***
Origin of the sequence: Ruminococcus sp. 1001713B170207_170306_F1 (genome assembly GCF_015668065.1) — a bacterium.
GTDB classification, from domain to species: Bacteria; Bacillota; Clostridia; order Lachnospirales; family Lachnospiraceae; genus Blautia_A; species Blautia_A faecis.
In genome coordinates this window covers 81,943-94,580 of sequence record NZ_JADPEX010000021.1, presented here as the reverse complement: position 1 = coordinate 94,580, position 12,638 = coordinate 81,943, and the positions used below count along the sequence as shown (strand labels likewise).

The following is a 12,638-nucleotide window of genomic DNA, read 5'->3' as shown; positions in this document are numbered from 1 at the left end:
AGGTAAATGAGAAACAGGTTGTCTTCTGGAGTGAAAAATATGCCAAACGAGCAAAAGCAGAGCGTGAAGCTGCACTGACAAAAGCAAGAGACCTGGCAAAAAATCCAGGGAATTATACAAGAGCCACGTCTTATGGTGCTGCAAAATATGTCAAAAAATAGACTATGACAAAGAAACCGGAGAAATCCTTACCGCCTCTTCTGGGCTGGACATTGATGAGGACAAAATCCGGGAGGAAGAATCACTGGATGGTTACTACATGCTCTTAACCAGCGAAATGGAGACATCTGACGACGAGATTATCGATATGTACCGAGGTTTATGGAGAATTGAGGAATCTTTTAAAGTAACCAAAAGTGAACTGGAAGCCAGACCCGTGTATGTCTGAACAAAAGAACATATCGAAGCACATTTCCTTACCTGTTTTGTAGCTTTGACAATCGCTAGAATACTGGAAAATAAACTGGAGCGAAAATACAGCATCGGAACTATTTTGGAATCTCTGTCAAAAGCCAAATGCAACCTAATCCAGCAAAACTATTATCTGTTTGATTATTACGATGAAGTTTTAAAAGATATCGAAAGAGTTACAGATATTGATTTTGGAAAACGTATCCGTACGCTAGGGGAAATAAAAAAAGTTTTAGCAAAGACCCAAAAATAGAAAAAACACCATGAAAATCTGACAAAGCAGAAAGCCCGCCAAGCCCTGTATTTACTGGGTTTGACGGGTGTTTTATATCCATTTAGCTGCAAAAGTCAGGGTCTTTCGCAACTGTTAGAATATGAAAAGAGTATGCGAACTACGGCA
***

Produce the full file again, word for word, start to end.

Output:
Origin of the sequence: Ruminococcus sp. 1001713B170207_170306_F1 (genome assembly GCF_015668065.1) — a bacterium.
GTDB classification, from domain to species: Bacteria; Bacillota; Clostridia; order Lachnospirales; family Lachnospiraceae; genus Blautia_A; species Blautia_A faecis.
In genome coordinates this window covers 81,943-94,580 of sequence record NZ_JADPEX010000021.1, presented here as the reverse complement: position 1 = coordinate 94,580, position 12,638 = coordinate 81,943, and the positions used below count along the sequence as shown (strand labels likewise).

The following is a 12,638-nucleotide window of genomic DNA, read 5'->3' as shown; positions in this document are numbered from 1 at the left end:
AGGTAAATGAGAAACAGGTTGTCTTCTGGAGTGAAAAATATGCCAAACGAGCAAAAGCAGAGCGTGAAGCTGCACTGACAAAAGCAAGAGACCTGGCAAAAAATCCAGGGAATTATACAAGAGCCACGTCTTATGGTGCTGCAAAATATGTCAAAAAATAGACTATGACAAAGAAACCGGAGAAATCCTTACCGCCTCTTCTGGGCTGGACATTGATGAGGACAAAATCCGGGAGGAAGAATCACTGGATGGTTACTACATGCTCTTAACCAGCGAAATGGAGACATCTGACGACGAGATTATCGATATGTACCGAGGTTTATGGAGAATTGAGGAATCTTTTAAAGTAACCAAAAGTGAACTGGAAGCCAGACCCGTGTATGTCTGAACAAAAGAACATATCGAAGCACATTTCCTTACCTGTTTTGTAGCTTTGACAATCGCTAGAATACTGGAAAATAAACTGGAGCGAAAATACAGCATCGGAACTATTTTGGAATCTCTGTCAAAAGCCAAATGCAACCTAATCCAGCAAAACTATTATCTGTTTGATTATTACGATGAAGTTTTAAAAGATATCGAAAGAGTTACAGATATTGATTTTGGAAAACGTATCCGTACGCTAGGGGAAATAAAAAAAGTTTTAGCAAAGACCCAAAAATAGAAAAAACACCATGAAAATCTGACAAAGCAGAAAGCCCGCCAAGCCCTGTATTTACTGGGTTTGACGGGTGTTTTATATCCATTTAGCTGCAAAAGTCAGGGTCTTTCGCAACTGTTAGAATATGAAAAGAGTATGCGAACTACGGCA